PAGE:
|It seems bizarre to even write these words, but your legal right to wade and fly fish the Upper Sacramento and McCloud Rivers is in danger of being lost -- at the hands of people who are simply trying to maximize the profits of wealthy folks at the Northern end of Siskiyou County. |
The proposed Natural Resource Plan being put forth by the Siskiyou County Board of Supervisors designates all rivers in the county (besides the Klamath) as "non-navigable" so anglers will no longer have the right wade below the high water marks.
I posted a more in-depth article about this threat to our stream access rights on my Trout Underground blog (link below), but wanted to make a direct appeal to California's fly fishing community to contact Siskiyou County's Supervisors -- who need to hear from us right now.
The whole Natural Resources Policy is a train wreck in the making (the county doesn't even have the right to designate rivers as navigable or non-navigable), but to avoid even the potential loss of stream access, please simply send one short e-mail (copying all the supervisors).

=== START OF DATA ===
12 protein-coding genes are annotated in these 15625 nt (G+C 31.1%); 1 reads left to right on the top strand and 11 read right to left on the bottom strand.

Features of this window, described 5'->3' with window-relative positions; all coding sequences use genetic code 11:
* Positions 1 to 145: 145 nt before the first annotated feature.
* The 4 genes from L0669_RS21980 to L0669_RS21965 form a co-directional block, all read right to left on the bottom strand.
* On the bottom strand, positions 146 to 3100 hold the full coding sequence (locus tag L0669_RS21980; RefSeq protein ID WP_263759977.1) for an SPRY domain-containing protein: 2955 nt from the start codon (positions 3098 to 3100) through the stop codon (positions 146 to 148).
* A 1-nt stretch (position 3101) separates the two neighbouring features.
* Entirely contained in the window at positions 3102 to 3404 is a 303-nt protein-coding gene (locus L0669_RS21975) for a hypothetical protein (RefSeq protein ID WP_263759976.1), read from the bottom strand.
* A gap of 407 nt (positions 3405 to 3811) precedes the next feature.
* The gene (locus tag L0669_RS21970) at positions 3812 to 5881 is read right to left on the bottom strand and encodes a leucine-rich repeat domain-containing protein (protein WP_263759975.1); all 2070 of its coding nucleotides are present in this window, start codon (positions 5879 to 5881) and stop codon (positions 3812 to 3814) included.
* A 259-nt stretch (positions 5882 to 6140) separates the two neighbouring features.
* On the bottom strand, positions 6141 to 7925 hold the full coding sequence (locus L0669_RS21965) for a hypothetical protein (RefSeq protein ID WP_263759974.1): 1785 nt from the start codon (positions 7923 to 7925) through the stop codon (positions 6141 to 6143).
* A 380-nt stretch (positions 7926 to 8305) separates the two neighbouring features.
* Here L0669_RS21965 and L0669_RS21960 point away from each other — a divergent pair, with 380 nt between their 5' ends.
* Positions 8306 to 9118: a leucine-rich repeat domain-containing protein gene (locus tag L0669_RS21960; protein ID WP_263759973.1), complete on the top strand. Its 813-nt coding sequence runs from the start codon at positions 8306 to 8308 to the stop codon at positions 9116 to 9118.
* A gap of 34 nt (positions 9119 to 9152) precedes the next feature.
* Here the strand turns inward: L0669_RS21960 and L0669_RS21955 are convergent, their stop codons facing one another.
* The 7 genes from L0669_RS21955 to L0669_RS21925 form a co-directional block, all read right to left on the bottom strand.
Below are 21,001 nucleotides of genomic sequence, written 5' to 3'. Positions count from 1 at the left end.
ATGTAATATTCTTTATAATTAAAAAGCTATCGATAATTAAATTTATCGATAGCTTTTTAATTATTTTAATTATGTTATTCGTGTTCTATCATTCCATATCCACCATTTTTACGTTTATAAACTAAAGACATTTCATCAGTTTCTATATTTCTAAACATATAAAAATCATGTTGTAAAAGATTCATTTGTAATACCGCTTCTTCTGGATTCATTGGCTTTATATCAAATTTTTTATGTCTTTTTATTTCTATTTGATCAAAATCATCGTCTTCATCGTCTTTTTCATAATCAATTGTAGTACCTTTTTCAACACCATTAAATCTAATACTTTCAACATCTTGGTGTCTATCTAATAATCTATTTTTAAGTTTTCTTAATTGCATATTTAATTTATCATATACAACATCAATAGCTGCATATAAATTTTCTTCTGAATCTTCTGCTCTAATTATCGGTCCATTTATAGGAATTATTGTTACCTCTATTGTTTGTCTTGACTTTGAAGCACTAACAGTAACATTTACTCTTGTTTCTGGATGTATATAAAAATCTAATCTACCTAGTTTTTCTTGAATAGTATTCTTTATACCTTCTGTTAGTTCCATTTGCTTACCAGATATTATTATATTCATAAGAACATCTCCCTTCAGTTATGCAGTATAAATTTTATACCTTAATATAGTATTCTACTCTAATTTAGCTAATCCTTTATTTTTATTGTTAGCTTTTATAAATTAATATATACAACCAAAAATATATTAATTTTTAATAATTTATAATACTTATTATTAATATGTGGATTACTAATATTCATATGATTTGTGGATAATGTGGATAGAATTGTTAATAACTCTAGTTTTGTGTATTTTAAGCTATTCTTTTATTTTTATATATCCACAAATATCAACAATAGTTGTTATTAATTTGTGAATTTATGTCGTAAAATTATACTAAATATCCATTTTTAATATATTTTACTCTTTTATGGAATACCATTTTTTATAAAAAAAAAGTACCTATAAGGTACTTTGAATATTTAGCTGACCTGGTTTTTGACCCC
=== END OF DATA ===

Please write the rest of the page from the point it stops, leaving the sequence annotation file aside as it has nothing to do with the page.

Tell them they're going to devastate South Siskiyou County's tourist industry with this policy as you'll never fish - or spend another dollar -- in the area again if your legal stream access rights are treated with such disdain.
I know fly fishers are bombarded with requests to act on an issue on a daily basis, but this one will only take a few minutes -- please help myself and the handful of locals who are fighting this ruinous policy. Send a quick e-mail to:
Michael Kobseff (a potential swing vote)
Marcia Armstrong (the person behind this terrible policy)
LaVada Erickson (she’s on our side, but isolated politically)
Jim Cook (McCloud representative — let him know how much the town stands to lose)
Bill Overman (kinda disconnected from the realities of the project)
Here'a link to the original post on my blog, which contains excerpts from the proposed policy:
Thanks to everyone who takes a minute and sends an e-mail. The thought of losing the right stream access rights to the Upper Sacramento and McCloud Rivers is a terrifying one indeed.